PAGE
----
|Written by||Christopher Finch|
Jim Henson: The Works is a hard-cover coffee-table style examination of Jim Henson, focusing primarily on his career as a puppeteer and filmmaker, with occasional examinations of his personal life. Author Christopher Finch's previous book, Of Muppets and Men, focused on the making of The Muppet Show, only briefly touching on the history of the Muppets as a whole. The Works is a comprehensive follow-up volume, starting with Jim Henson's childhood and going all the way up through the most recent productions of the Henson Company after Jim's passing -- including the most recent production at the time, The Muppet Christmas Carol.
At the end of the book, Finch explains the book's genesis:
“This book has been more than a decade in the making. Jim Henson first discussed it with me in the early 1980's, when the Muppets were at the height of their success. He emphasized, however, that it was a long-term project. He felt his career had not yet reached a point that justified such a book, explaining that there were too many things he still wanted to do. But he added that I should expect a call one day.
He mentioned the project a couple of times over the next several years, but the call did not come until 1990. It arrived in the form of a telephone message that said, 'I think this is the right time to do the book we talked about. I hope you'll be available in the near future and that we can get together soon to talk about it.' Less than a week later, he was dead.”
- Introductions by Frank Oz, Candice Bergen and Harry Belafonte
- Before Chapter One - Jim's Childhood
- Chapter One - The Early Years: Sam & Friends and Commercials
- Chapter Two - Experimental Films: Time Piece and The Cube
- Chapter Three - Sesame Street
- Chapter Four - The Muppet Show
- Chapter Five - Muppet Movies
- Chapter Six - The Jim Henson Company
- Chapter Seven - The Dark Crystal and Labyrinth
- Chapter Eight - Fraggle Rock, Muppet Babies and the family showcase
- Chapter Nine - The Jim Henson Hour, The StoryTeller and later works
- Chapter Ten - Jim Henson's Legacy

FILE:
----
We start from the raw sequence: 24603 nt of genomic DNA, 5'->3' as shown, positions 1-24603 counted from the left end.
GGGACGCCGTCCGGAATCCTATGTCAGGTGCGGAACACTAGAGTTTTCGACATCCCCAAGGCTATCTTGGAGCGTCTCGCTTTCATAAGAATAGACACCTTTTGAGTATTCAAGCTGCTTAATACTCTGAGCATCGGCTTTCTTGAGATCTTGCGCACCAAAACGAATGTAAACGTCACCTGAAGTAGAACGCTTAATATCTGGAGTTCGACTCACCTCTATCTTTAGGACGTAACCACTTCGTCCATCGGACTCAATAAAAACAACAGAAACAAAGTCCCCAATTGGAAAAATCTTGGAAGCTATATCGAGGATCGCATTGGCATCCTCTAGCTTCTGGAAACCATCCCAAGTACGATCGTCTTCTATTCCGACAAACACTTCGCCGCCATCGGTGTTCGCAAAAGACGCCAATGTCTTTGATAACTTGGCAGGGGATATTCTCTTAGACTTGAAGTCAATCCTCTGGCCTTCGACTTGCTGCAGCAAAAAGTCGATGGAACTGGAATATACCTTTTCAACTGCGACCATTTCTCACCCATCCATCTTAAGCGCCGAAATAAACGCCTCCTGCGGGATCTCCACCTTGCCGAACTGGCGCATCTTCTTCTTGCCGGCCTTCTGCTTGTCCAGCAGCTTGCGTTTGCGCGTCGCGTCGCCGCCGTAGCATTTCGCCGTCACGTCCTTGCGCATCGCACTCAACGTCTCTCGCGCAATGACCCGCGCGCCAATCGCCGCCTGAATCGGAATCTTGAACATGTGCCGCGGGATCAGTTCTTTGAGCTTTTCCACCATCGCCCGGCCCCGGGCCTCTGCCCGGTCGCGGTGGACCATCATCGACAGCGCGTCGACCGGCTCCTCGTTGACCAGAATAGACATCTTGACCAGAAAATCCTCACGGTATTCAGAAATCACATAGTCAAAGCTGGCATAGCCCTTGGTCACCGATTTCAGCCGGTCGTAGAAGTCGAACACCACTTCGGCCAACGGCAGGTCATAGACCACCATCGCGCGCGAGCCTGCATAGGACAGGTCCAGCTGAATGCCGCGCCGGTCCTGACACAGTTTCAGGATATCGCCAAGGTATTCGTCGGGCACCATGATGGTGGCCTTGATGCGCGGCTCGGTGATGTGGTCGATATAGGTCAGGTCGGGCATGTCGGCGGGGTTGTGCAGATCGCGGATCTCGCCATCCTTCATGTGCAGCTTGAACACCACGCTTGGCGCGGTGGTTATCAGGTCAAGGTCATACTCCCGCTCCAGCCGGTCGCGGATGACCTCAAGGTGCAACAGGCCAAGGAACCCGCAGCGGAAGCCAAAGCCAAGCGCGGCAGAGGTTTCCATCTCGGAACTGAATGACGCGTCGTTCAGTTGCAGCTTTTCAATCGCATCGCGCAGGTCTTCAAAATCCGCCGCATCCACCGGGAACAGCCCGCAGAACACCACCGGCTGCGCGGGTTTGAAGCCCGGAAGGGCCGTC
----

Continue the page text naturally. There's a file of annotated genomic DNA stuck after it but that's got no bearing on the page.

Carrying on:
- Some Thoughts
The book was published without an index; see: Book Indexes ~ Jim Henson: The Works
- On page 47, Prince Arthur Charming is incorrectly referred to as "Prince Arthur Charlie".
- On page 58, it's said that Richard Hunt "joined the Sesame Street troupe in 1970", while the timeline section says that Richard Hunt joined the company in 1972.
- On page 64, it's incorrectly stated that Martin P. Robinson took over the role of Mr. Snuffleupagus during the 1971-1972 season. That season was Snuffy's debut year, and Martin Robinson wouldn't take over until the 1981-1982 season, and had joined the company a year earlier.
- On page 69, it's said that Cookie Monster's personality evolved from a game show sketch, but the monster who actually appeared in that sketch was Beautiful Day Monster.
- On page 74, Baby Tooth and the Fuzzy Funk are mistakenly referred to as the "Funky Funk."
- Pages 82 and 245 incorrectly refer to The Muppets Valentine Show as The Muppet Valentine Special.
- Page 92 incorrectly refers to "the Robin Hood episode guest starring Lynn Redgrave" as being from the fourth season.
- On page 105, Foo-Foo is misspelled as "Fou-Fou".
- Page 134 refers to "Together Again" as the final production number from The Muppets Take Manhattan. It actually opens the film.
- On page 145, it says that the last four episodes of The StoryTeller were included as part of The Jim Henson Hour, when it was actually five (though one of those episodes didn't air in the United States and the StoryTeller episode in question wouldn't air in the United States until after this book was released).
- On page 246, it's incorrectly claimed that Kevin Clash joined the company in 1986. Clash had actually joined in 1984, after having a number of occasional performing jobs since 1979.
- The timeline section refers to the "Herb Alpert Special" as Miss Piggy's debut, but her debut was actually in a May 24 appearance on The Tonight Show.
- The front cover shows Kermit looking out through a hole torn in paper (see picture at top of this page). The back cover shows Kermit as viewed from behind, but the shape of the hole and the position of his hands do not match the front cover.